Ryan Rogers, ’10, had a packed schedule in college — he was involved with over 10 student organizations.
“I was extremely involved in extracurriculars,” he said. “I also worked between one and four jobs at all times. My time at UL Lafayette is well-remembered, but I don’t know how I did it.”
He was a board member for the Honors Program and Up ‘til Dawn, a senator on Student Government Association, and part of multiple committees with University Program Council (UPC). Ryan was also a staff writer for The Vermilion, an emcee for UPC events, and a lifeguard at the Student Aquatic Center.
In the middle of it all, Ryan began his career in advertising.
“I got a job as a copywriting intern turned part-time writer at RUSSO (then The Russo Group), where I worked until graduation,” he said.
After that, his career path took him from Lafayette to New Orleans to San Francisco.
“Upon graduation, I got a job at Right Angle, where I worked as a copywriter and broadcast producer for nearly three years,” he said. “Then, I returned to RUSSO where I served as senior copywriter, then associate creative director, then creative director overseeing two offices.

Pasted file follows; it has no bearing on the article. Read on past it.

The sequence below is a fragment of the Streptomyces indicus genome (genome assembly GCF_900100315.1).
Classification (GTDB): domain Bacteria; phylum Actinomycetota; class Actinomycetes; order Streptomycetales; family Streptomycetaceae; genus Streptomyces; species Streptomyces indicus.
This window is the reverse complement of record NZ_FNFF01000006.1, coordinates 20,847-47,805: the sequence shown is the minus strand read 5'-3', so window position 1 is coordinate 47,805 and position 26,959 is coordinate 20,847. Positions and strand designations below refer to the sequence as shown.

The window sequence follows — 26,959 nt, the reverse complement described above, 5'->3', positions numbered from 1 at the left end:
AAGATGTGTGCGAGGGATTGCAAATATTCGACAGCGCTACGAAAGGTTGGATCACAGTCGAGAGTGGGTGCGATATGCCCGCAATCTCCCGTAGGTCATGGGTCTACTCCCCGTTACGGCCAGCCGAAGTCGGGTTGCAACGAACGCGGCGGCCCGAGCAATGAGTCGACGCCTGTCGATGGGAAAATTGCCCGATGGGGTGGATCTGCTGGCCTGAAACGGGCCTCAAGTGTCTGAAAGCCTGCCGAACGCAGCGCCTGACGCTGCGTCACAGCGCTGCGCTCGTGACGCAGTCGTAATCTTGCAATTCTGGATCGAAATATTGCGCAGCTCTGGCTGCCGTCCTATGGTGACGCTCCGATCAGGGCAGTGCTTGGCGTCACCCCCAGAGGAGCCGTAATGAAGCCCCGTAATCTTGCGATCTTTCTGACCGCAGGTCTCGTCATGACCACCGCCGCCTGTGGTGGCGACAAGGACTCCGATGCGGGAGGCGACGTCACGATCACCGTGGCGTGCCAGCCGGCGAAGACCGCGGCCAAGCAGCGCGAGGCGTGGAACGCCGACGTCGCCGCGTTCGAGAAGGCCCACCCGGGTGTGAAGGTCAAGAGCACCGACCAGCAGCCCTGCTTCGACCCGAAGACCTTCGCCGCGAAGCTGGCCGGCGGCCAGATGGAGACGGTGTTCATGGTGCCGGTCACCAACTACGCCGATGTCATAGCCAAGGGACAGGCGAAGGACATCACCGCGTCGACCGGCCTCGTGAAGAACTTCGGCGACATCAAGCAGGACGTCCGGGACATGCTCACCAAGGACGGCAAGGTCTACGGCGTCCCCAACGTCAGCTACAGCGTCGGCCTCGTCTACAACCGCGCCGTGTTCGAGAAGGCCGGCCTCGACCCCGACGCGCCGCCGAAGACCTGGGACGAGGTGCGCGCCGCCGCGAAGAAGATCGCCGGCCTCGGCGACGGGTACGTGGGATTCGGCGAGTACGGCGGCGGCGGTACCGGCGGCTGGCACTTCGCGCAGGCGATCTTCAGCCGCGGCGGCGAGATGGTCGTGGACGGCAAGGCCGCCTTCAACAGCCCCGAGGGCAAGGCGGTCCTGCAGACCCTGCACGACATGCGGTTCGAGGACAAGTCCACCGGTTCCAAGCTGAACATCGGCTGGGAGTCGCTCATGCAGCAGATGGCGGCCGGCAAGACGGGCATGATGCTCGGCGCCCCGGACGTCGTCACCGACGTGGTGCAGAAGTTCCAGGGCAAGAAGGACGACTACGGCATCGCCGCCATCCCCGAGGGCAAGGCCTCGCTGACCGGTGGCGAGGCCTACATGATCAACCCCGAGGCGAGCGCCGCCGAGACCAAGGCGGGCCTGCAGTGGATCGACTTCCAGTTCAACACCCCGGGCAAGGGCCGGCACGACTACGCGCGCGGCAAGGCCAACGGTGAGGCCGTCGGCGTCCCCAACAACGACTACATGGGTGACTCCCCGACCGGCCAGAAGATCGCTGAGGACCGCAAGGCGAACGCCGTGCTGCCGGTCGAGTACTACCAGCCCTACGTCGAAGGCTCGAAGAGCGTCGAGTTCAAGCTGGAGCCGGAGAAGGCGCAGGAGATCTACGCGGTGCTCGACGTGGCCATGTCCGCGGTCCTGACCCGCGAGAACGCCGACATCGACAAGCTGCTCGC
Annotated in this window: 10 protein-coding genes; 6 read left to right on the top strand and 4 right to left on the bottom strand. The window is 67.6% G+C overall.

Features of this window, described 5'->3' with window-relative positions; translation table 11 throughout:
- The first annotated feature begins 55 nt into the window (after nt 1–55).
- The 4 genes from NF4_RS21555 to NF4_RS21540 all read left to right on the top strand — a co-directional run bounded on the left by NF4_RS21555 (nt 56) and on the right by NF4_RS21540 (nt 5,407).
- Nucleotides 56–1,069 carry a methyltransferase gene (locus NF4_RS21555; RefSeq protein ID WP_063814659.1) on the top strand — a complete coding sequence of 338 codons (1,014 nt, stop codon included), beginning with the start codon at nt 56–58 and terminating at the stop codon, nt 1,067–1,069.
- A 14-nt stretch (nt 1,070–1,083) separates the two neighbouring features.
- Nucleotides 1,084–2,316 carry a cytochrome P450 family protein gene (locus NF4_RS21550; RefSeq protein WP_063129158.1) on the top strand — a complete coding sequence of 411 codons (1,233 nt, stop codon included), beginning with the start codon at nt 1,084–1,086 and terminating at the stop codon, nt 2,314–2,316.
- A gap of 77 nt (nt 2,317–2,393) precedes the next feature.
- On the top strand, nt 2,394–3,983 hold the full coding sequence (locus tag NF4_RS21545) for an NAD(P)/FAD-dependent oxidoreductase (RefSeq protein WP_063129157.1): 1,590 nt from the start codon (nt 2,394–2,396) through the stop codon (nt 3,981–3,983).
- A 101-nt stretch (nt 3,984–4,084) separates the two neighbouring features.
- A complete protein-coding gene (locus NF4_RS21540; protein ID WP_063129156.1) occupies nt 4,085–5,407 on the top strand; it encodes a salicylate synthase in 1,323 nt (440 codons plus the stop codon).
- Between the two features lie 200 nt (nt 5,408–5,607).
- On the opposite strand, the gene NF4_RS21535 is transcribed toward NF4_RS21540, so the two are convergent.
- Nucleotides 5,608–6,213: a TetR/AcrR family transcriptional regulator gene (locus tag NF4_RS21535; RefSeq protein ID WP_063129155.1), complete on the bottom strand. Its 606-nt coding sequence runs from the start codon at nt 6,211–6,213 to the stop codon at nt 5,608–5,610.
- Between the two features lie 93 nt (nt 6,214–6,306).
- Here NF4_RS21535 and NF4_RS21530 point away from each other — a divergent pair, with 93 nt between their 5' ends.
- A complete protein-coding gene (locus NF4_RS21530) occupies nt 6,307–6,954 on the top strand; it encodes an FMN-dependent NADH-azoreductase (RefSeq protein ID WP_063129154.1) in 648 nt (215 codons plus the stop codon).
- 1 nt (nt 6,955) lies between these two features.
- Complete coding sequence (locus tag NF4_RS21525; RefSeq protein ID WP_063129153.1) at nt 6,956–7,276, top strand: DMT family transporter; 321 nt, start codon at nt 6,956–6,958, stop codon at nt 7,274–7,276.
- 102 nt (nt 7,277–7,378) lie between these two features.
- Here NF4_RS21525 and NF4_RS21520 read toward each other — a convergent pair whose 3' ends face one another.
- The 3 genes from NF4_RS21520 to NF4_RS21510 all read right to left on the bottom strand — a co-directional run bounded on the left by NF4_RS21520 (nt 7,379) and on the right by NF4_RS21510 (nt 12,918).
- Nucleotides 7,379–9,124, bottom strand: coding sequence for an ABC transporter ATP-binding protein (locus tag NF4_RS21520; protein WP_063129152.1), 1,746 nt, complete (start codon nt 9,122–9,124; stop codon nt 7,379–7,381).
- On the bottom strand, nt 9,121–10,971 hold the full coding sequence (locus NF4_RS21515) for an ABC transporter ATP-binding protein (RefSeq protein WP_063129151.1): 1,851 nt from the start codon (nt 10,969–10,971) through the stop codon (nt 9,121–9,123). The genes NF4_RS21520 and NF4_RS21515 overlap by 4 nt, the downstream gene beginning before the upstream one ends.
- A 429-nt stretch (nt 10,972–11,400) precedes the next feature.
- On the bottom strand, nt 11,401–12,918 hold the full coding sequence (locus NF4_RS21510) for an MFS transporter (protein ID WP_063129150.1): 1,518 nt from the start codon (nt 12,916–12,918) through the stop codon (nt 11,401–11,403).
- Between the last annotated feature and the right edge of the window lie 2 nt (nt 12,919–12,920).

“In 2015 I made the move to PETERMAYER in New Orleans where I worked on major national clients as the dedicated senior copywriter on Kennedy Space Center, Delaware North Parks & Resorts, and more,” he said.
After making an impression with his work at PETERMAYER, he was offered a role at Google.
“Accepting an offer I couldn’t refuse, I moved to San Francisco to work on an embedded marketing team at Google with small/medium business marketing partners,” he said. “Here, I also helped develop the global Pride campaign for LGBTQ+ families.
“Then, I was recruited by Pandora in 2018 to develop their new custom advertising product as the team’s dedicated associate creative director,” he said.
Ryan describes his career path in advertising as “inevitable,” but his choice to attend UL Lafayette was because of the community.
“I maintained a childhood love of commercials, plus a talent for writing and visual art – advertising was an inevitable career path,” he said. “I chose the UL Lafayette advertising program because it gave me room to grow in a smaller, more supportive environment. Plus, the program celebrated creativity and strategy in practice.
“Ragin’ Cajun culture empowered me to be tenacious, challenge the status quo, and celebrate specificity like queer spaces and Cajun heritage,” he said. “I believe these qualities are inherent to great advertising professionals.”